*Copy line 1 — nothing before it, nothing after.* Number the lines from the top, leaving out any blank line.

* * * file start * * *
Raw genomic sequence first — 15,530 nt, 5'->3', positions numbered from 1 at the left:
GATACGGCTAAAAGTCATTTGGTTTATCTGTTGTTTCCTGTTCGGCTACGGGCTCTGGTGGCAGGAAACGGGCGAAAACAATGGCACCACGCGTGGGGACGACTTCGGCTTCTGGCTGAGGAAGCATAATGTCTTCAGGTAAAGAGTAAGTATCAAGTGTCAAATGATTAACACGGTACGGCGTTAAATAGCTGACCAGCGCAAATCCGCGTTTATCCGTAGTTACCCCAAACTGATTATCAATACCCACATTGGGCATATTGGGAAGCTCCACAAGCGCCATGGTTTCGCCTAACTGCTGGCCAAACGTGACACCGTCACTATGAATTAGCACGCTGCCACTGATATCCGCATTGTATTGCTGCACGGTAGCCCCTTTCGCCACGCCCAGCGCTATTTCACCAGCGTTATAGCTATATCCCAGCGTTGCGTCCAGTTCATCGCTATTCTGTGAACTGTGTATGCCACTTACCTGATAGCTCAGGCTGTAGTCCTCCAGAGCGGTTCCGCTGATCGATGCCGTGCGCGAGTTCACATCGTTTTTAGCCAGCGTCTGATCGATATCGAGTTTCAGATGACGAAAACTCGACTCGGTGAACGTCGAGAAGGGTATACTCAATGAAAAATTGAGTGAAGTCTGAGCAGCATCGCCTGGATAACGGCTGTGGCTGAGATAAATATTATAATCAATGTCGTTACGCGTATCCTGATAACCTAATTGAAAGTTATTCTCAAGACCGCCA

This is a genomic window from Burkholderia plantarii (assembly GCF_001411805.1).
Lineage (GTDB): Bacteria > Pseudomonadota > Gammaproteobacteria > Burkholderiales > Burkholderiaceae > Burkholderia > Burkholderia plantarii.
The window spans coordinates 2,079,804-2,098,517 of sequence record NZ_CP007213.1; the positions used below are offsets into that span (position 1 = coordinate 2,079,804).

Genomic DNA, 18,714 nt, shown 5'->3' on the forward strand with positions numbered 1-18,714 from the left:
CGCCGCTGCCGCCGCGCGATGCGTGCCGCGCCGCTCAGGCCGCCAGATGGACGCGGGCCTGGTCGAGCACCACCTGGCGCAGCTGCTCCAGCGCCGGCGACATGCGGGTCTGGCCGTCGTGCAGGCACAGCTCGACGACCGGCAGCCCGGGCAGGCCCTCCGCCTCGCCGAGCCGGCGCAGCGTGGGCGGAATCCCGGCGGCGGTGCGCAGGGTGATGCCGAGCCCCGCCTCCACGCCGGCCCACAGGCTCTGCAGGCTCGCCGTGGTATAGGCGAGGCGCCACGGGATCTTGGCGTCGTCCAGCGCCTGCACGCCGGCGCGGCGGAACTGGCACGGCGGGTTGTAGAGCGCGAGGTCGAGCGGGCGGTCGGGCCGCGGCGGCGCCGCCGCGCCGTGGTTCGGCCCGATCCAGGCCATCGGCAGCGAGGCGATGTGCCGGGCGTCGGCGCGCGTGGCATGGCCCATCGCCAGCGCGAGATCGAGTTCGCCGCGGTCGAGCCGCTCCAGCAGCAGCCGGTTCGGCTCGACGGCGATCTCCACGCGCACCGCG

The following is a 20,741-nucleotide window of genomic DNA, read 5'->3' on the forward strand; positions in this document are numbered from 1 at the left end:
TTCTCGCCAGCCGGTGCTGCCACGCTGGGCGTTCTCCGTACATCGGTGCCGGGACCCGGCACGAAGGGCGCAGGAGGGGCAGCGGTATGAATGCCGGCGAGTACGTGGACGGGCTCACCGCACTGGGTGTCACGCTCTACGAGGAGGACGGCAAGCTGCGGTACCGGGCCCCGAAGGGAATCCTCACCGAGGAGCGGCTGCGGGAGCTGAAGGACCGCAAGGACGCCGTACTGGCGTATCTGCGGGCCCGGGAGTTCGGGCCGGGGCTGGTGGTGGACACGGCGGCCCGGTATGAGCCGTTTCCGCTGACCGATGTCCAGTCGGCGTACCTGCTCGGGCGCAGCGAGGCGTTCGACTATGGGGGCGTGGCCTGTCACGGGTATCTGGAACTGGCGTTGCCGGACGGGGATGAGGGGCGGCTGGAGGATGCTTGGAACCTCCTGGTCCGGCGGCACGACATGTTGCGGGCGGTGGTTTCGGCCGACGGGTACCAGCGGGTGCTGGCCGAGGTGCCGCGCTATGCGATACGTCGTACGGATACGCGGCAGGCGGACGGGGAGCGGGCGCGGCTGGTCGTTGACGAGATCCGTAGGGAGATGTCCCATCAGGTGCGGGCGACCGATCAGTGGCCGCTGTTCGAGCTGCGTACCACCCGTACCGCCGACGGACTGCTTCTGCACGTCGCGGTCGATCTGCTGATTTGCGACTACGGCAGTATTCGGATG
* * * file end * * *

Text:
Raw genomic sequence first — 15,530 nt, 5'->3', positions numbered from 1 at the left: